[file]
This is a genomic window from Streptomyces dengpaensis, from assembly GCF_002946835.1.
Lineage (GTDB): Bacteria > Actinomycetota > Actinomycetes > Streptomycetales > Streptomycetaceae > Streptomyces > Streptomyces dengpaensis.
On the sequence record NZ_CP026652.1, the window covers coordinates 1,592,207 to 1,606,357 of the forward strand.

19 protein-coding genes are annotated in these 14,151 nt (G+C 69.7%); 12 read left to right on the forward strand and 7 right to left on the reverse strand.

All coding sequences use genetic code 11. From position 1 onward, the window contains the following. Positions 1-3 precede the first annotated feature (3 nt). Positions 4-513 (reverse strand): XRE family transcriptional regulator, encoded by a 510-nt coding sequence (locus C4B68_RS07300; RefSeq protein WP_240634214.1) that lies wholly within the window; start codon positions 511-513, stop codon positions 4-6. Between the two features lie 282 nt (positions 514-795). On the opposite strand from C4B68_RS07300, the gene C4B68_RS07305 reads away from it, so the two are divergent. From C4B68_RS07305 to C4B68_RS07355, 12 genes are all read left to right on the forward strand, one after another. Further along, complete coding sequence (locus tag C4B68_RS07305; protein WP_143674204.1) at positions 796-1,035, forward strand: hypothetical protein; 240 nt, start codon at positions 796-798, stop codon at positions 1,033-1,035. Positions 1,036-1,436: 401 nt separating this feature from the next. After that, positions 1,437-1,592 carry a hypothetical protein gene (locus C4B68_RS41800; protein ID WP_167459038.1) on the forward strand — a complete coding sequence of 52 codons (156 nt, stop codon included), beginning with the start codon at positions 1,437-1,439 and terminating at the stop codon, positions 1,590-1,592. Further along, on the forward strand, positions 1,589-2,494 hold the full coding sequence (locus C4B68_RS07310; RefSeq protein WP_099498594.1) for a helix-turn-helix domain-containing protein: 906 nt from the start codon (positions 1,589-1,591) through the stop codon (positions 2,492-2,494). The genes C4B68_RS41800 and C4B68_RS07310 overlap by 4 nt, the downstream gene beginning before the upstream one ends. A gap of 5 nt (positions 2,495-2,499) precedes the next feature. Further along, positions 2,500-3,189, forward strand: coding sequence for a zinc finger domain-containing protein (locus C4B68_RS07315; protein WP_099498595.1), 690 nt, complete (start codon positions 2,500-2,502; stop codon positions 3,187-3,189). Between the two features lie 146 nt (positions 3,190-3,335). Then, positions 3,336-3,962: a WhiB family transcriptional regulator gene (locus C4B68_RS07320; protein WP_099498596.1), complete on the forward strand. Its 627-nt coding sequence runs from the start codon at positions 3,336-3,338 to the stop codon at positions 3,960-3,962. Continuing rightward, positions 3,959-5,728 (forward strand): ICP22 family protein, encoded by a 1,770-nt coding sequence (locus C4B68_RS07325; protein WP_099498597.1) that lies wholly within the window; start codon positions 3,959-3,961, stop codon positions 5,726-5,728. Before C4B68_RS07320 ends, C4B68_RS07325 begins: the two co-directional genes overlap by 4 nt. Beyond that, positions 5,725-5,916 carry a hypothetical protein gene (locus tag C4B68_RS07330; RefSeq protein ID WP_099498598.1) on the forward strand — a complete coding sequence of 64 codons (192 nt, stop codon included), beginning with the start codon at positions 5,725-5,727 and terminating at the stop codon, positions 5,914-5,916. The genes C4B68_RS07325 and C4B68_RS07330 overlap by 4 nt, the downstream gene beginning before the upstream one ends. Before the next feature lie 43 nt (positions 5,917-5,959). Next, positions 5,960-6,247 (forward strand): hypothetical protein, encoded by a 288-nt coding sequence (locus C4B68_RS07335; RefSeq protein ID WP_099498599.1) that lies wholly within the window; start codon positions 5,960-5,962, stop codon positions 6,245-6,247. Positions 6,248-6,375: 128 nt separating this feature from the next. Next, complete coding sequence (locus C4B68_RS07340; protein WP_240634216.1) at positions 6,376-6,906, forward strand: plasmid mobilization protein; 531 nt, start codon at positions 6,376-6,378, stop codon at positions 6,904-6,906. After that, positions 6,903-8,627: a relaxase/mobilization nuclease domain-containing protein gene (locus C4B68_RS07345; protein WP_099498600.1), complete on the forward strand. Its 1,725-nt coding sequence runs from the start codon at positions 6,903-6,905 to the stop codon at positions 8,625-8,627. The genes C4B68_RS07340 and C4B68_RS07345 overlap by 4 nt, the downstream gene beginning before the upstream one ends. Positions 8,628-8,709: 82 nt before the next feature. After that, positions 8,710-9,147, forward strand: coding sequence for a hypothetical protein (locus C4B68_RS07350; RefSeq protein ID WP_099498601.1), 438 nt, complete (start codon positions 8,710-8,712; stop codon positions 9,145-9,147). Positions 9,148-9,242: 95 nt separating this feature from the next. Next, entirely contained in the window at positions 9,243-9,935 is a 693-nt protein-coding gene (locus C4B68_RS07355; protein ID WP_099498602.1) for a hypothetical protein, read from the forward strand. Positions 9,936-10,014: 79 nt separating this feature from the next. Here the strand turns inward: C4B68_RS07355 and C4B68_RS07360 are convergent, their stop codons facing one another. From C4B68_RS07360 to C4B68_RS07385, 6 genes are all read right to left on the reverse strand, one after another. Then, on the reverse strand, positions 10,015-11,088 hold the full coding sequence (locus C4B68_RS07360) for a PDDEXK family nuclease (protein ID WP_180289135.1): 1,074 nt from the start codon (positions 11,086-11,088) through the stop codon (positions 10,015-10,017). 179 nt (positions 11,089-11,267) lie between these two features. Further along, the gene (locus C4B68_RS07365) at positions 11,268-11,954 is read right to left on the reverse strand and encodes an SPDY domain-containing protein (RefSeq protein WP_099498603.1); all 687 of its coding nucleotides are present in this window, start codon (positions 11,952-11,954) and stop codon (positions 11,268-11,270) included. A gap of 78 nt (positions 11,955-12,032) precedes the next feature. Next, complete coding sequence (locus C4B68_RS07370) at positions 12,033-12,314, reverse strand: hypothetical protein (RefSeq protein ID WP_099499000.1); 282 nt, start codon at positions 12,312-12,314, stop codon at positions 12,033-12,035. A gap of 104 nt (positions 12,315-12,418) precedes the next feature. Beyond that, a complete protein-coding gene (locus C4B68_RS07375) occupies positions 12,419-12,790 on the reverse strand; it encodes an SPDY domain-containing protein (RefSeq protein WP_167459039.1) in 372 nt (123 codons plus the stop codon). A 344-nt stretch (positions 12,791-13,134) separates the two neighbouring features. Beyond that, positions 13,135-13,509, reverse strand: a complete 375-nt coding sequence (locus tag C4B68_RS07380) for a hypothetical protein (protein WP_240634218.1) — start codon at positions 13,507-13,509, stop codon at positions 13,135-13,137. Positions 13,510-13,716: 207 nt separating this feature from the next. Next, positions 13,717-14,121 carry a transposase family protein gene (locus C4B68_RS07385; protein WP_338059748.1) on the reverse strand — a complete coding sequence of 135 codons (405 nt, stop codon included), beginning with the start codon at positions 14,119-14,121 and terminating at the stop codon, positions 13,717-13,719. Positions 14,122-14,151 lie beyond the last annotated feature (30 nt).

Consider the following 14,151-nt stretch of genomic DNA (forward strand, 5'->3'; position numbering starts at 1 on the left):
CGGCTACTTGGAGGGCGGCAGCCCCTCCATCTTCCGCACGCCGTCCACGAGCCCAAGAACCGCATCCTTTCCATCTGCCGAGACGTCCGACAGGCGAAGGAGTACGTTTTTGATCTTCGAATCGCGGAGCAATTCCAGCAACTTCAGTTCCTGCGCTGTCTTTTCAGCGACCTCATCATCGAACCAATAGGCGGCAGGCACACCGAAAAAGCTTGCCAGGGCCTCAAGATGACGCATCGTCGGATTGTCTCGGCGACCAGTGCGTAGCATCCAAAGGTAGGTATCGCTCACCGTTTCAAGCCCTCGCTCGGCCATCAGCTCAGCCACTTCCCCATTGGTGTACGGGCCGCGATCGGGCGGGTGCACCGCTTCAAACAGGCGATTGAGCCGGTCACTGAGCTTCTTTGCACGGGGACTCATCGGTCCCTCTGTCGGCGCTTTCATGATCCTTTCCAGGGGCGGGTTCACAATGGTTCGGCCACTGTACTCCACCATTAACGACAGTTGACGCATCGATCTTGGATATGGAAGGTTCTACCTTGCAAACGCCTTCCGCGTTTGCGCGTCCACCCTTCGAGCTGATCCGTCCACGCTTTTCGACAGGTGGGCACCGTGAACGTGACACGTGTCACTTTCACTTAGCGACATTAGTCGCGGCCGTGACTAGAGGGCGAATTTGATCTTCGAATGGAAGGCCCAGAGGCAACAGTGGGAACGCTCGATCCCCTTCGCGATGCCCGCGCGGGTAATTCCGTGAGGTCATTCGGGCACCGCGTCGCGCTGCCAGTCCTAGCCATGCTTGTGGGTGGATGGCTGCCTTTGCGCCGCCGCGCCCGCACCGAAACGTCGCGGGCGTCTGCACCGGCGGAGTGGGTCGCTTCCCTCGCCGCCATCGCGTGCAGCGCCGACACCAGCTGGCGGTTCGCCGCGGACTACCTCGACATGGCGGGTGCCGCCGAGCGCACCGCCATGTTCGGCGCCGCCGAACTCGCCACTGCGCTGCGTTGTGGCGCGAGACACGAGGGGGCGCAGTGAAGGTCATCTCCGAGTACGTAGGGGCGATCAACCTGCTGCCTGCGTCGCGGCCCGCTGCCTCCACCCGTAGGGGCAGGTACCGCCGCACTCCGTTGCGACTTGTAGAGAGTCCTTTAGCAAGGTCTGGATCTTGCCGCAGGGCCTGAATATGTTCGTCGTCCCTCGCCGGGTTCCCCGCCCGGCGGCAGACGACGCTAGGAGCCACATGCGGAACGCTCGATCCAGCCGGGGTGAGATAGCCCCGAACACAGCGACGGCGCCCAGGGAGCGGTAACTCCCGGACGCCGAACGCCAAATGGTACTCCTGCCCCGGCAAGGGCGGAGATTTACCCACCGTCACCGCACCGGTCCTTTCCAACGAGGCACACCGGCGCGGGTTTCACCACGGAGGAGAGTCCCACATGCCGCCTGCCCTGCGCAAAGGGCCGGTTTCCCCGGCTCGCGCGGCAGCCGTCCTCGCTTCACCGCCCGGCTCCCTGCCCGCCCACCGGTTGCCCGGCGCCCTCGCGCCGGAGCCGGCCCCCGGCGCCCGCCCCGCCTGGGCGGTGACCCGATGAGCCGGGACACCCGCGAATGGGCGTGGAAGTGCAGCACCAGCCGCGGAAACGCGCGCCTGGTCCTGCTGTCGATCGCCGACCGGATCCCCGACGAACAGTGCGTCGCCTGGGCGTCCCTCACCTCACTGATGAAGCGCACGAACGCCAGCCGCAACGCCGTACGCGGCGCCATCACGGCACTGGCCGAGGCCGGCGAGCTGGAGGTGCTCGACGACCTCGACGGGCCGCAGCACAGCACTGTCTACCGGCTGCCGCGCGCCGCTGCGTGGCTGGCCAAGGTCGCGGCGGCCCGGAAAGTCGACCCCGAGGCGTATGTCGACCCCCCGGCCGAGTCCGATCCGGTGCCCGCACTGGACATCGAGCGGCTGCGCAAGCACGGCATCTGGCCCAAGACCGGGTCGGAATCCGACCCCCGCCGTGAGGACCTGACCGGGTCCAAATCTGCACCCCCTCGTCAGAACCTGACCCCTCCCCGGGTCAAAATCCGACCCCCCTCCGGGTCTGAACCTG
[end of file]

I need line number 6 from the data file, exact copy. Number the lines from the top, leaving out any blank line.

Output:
Consider the following 14,151-nt stretch of genomic DNA (forward strand, 5'->3'; position numbering starts at 1 on the left):